An Open Letter to President Trump: We’re Here To Help

October 26, 2017 8:15 pm Published by 4 Comments



October 26, 2017


The White House
c/o President Donald J. Trump
1600 Pennsylvania Ave NW
Washington, DC 20500


Dear Mr. President,


We cannot thank you enough for declaring the opioid epidemic a public health crisis and taking quick action. As a nonprofit organization dedicated to assisting individuals, families, and communities impacted by addiction and overdose through support education, advocacy, and harm reduction, we commend you for taking the following important steps:

  • Mentioning your brother’s addiction, and the stories of those impacted
  • Addressing this issue as a medical crisis by calling for enhanced education and training for federal health care employees and practitioners across the country, and innovating medical interventions
  • Focusing on international drug importing controls
  • Working to eliminate the IMD exclusion
  • Keeping families impacted by addiction and overdose together
  • Emphasizing the importance of drug courts as alternatives to incarceration
  • Providing treatment to those incarcerated who have struggled with a substance use disorder
  • Recognizing the devastating impact on children and infants, innocents who are dealing with adverse childhood experiences, often leading to lifelong risky circumstances and behaviors
  • Stressing the importance of addiction as a family illness
  • Identifying the work of passionate Americans to turn the tide in their own communities
  • Working together as a country to support one another in order to combat this crisis

While we support you in these endeavors, we want to help you understand evidence-based prevention strategies and learn from America’s mistakes when it comes to public health messaging around drug use. While the “Just Say No” Campaign and D.A.R.E. were well-intended, these programs were ultimately defunded and done away with by the federal government for failing to offer its participants – mainly students and young people – realistic, practical strategies to prevent use in their lives. Human beings are more complicated than “just saying no.” While it is wonderful that you have been able to resist substance use, it is uncommon for individuals to follow suit, especially since the brain naturally seeks pleasure and an altered state of being. Even brain scans show that sugar is just as addictive as cocaine. We recommend that your administration research types of educational programs that have proven to reduce substance use and bolster social-emotional learning and resiliency for youth, their parents, school staff, and the broader public.


Identifying drug users as criminals does not help reduce stigma. In our daily work helping drug users, we have yet to meet a client who did not have to buy or sell drugs to maintain their addiction. These individuals deserve treatment, and not jail as many studies have proven time and time again, and do not deserve to be reduced to the behaviors caused by their illness.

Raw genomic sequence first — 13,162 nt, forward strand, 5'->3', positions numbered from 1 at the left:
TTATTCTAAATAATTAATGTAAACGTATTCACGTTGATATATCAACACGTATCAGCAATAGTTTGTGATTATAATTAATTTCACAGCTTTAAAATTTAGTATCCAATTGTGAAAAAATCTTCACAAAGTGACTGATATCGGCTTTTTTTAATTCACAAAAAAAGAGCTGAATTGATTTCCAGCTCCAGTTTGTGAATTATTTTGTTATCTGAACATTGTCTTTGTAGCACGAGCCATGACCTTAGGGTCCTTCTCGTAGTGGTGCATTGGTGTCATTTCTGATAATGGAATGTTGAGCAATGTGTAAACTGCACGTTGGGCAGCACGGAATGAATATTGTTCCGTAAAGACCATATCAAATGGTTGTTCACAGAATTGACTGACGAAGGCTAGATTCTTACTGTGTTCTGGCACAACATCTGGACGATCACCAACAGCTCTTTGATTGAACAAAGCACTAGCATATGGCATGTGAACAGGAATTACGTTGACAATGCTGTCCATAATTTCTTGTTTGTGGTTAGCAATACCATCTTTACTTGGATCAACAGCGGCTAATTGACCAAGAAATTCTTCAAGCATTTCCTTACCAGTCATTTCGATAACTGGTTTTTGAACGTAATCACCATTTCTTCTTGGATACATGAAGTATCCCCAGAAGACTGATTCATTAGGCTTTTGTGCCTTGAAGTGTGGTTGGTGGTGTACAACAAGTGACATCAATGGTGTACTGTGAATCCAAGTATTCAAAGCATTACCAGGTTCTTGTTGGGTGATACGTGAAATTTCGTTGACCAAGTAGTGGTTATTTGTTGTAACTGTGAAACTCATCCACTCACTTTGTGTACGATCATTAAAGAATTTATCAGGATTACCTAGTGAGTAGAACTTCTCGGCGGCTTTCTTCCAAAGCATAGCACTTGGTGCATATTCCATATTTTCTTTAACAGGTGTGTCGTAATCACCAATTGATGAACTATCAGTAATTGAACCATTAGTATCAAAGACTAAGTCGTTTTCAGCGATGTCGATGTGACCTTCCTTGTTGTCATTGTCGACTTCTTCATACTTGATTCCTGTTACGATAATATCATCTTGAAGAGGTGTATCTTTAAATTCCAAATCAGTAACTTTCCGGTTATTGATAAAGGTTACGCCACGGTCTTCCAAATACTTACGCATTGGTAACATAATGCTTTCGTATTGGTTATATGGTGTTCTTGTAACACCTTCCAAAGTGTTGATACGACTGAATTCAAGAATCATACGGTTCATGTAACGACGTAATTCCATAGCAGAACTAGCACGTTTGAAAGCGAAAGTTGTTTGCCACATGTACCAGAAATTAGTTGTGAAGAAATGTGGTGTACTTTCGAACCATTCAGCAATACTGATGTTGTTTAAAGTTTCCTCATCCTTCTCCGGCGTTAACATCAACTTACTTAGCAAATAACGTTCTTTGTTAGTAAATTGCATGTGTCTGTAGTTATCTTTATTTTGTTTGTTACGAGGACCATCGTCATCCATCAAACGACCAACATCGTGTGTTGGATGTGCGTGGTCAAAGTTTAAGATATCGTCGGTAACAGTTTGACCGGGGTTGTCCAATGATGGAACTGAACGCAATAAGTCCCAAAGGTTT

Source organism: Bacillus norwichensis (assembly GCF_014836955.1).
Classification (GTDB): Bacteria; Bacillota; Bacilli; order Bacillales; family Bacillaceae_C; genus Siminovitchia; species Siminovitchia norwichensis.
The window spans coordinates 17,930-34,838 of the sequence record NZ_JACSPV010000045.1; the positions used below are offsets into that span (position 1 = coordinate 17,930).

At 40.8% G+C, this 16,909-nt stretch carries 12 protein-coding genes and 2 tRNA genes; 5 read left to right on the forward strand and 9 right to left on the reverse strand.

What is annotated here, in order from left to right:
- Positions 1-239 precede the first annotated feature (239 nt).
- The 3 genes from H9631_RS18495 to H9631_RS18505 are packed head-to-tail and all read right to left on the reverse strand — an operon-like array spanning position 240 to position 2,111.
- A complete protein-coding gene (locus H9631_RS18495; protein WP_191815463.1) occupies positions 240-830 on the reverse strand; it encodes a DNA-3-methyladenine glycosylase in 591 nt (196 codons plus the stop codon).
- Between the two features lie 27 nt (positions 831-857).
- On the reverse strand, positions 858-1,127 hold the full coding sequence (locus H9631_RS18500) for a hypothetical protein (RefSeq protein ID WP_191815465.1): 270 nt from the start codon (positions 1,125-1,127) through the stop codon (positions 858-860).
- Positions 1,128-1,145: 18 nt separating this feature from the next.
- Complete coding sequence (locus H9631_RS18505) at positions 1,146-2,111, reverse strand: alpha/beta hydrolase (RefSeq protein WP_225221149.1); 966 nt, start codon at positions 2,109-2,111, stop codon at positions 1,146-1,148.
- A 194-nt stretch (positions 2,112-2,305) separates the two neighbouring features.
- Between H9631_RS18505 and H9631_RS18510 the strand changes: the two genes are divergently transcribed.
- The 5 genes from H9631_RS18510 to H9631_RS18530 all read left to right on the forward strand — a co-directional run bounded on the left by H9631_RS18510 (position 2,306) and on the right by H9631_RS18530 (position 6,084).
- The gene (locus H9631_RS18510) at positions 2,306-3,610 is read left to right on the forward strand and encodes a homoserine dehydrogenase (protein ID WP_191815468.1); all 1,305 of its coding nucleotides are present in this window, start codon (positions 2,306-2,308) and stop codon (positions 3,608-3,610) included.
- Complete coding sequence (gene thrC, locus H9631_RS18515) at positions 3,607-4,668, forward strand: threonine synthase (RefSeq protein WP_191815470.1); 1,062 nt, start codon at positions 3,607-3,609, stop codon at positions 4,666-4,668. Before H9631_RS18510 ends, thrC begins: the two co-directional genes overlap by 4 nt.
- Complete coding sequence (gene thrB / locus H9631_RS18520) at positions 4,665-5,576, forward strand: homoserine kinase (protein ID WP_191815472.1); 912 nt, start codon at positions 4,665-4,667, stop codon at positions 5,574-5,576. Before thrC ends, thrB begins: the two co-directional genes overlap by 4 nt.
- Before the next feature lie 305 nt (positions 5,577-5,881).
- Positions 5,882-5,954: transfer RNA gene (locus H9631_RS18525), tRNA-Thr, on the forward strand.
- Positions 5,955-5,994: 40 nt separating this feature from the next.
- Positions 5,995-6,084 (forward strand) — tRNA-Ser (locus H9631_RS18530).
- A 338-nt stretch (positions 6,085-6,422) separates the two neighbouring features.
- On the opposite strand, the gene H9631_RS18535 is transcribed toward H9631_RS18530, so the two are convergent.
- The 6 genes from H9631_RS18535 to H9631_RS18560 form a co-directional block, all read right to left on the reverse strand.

We are also confused by the correlation between the wall being built and the reduction in opioid trafficking across the border considering the various types of access tactics. While this is an international crisis, the drug trade is alive and well in our own country. In fact, many of our clients have manufactured drugs in their own homes that they have distributed in their communities.


We also want to commend you on mentioning the overdose crisis repeatedly. Unfortunately, 175+ people die daily from an accidental opioid overdose, so people need to know about naloxone/Narcan®/EVZIO®, the opioid overdose antagonist, and how to access it in their community. Saying this simple statement could have saved millions of lives.


Like you said, we are all in this together. We may not all agree on the same strategy, but if there is one thing we have learned it is that our own experiences help shape our lives, but evidence should drive solutions. Without looking at the data and lessons learned, we are simply recreating a history of destruction.


We are happy to help build a training program for you, introduce you to individuals and families impacted (as we all are), and we are even willing to assist in the development of a strategy to end this crisis.


Often, high-level decision makers and subject matter experts can develop logical interventional models, but people on the ground see the real impact of the opioid crisis every day and can provide real insight into the intricate complexities and trends that are often missed.


Please feel free to visit our website – – or you can tweet us at @live4lali.


Thank you for your time.



Cofounders, Board of Directors, and Staff
3255 N. Arlington Heights Rd, Ste 508
Arlington Heights, IL 60004



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